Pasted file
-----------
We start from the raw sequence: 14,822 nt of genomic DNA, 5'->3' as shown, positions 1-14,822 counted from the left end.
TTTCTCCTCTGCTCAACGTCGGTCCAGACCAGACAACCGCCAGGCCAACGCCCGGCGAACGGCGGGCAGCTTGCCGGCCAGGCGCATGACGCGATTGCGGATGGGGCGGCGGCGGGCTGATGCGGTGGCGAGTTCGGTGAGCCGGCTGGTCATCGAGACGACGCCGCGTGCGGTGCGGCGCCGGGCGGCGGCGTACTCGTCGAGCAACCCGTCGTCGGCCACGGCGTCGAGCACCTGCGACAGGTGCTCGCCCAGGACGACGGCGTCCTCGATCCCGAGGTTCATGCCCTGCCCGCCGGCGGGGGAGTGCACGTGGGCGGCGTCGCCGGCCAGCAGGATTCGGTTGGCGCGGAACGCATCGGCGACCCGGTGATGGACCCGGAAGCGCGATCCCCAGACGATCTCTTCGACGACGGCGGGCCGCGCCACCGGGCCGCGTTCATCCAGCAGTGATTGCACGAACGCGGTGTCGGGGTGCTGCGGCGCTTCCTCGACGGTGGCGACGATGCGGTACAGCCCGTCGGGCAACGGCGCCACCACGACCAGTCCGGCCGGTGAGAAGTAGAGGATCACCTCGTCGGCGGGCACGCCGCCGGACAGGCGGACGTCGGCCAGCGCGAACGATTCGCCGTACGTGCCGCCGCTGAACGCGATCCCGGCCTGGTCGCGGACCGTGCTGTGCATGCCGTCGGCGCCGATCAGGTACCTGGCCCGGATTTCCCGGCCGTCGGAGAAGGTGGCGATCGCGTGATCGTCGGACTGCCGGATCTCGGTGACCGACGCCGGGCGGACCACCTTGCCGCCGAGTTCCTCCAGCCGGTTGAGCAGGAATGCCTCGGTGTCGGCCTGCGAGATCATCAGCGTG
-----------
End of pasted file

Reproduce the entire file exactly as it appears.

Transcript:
We start from the raw sequence: 14,822 nt of genomic DNA, 5'->3' as shown, positions 1-14,822 counted from the left end.
TTTCTCCTCTGCTCAACGTCGGTCCAGACCAGACAACCGCCAGGCCAACGCCCGGCGAACGGCGGGCAGCTTGCCGGCCAGGCGCATGACGCGATTGCGGATGGGGCGGCGGCGGGCTGATGCGGTGGCGAGTTCGGTGAGCCGGCTGGTCATCGAGACGACGCCGCGTGCGGTGCGGCGCCGGGCGGCGGCGTACTCGTCGAGCAACCCGTCGTCGGCCACGGCGTCGAGCACCTGCGACAGGTGCTCGCCCAGGACGACGGCGTCCTCGATCCCGAGGTTCATGCCCTGCCCGCCGGCGGGGGAGTGCACGTGGGCGGCGTCGCCGGCCAGCAGGATTCGGTTGGCGCGGAACGCATCGGCGACCCGGTGATGGACCCGGAAGCGCGATCCCCAGACGATCTCTTCGACGACGGCGGGCCGCGCCACCGGGCCGCGTTCATCCAGCAGTGATTGCACGAACGCGGTGTCGGGGTGCTGCGGCGCTTCCTCGACGGTGGCGACGATGCGGTACAGCCCGTCGGGCAACGGCGCCACCACGACCAGTCCGGCCGGTGAGAAGTAGAGGATCACCTCGTCGGCGGGCACGCCGCCGGACAGGCGGACGTCGGCCAGCGCGAACGATTCGCCGTACGTGCCGCCGCTGAACGCGATCCCGGCCTGGTCGCGGACCGTGCTGTGCATGCCGTCGGCGCCGATCAGGTACCTGGCCCGGATTTCCCGGCCGTCGGAGAAGGTGGCGATCGCGTGATCGTCGGACTGCCGGATCTCGGTGACCGACGCCGGGCGGACCACCTTGCCGCCGAGTTCCTCCAGCCGGTTGAGCAGGAATGCCTCGGTGTCGGCCTGCGAGATCATCAGCGTG